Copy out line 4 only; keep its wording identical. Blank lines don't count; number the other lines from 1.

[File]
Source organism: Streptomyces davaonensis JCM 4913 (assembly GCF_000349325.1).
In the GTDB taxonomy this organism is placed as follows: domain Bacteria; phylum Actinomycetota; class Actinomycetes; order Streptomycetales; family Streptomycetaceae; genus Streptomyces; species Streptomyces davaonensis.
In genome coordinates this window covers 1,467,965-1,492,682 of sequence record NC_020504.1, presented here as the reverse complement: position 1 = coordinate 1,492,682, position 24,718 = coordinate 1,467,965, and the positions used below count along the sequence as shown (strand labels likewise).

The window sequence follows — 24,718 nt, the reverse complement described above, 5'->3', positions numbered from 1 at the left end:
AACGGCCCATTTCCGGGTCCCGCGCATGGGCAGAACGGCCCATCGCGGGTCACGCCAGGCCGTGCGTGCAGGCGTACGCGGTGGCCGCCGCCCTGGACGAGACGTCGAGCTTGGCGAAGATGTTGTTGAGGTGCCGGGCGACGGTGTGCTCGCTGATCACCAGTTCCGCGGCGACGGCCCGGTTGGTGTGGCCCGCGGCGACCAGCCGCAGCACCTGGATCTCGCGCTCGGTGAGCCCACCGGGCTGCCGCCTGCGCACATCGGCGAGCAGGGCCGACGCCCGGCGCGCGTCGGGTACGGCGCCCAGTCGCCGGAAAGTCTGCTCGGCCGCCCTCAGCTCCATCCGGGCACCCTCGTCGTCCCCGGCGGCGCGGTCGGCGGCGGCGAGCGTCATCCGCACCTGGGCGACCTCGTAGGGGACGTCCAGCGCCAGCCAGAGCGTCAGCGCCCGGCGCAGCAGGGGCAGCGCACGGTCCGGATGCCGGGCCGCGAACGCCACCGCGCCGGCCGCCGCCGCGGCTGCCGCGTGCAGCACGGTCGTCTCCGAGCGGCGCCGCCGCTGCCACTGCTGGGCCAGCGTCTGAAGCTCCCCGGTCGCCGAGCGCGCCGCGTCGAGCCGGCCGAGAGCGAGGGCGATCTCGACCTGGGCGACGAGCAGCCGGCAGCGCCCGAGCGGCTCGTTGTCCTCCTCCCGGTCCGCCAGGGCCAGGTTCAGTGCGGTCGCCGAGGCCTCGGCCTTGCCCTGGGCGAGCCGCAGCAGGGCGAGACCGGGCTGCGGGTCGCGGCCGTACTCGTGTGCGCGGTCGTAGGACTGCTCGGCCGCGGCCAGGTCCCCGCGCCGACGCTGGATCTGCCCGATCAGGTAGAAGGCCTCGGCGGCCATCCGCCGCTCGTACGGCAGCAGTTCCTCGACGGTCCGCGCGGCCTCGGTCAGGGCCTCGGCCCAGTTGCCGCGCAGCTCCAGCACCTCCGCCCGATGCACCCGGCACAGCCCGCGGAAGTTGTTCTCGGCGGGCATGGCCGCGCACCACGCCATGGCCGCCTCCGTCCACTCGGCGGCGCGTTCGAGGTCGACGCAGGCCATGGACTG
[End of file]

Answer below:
The window sequence follows — 24,718 nt, the reverse complement described above, 5'->3', positions numbered from 1 at the left end: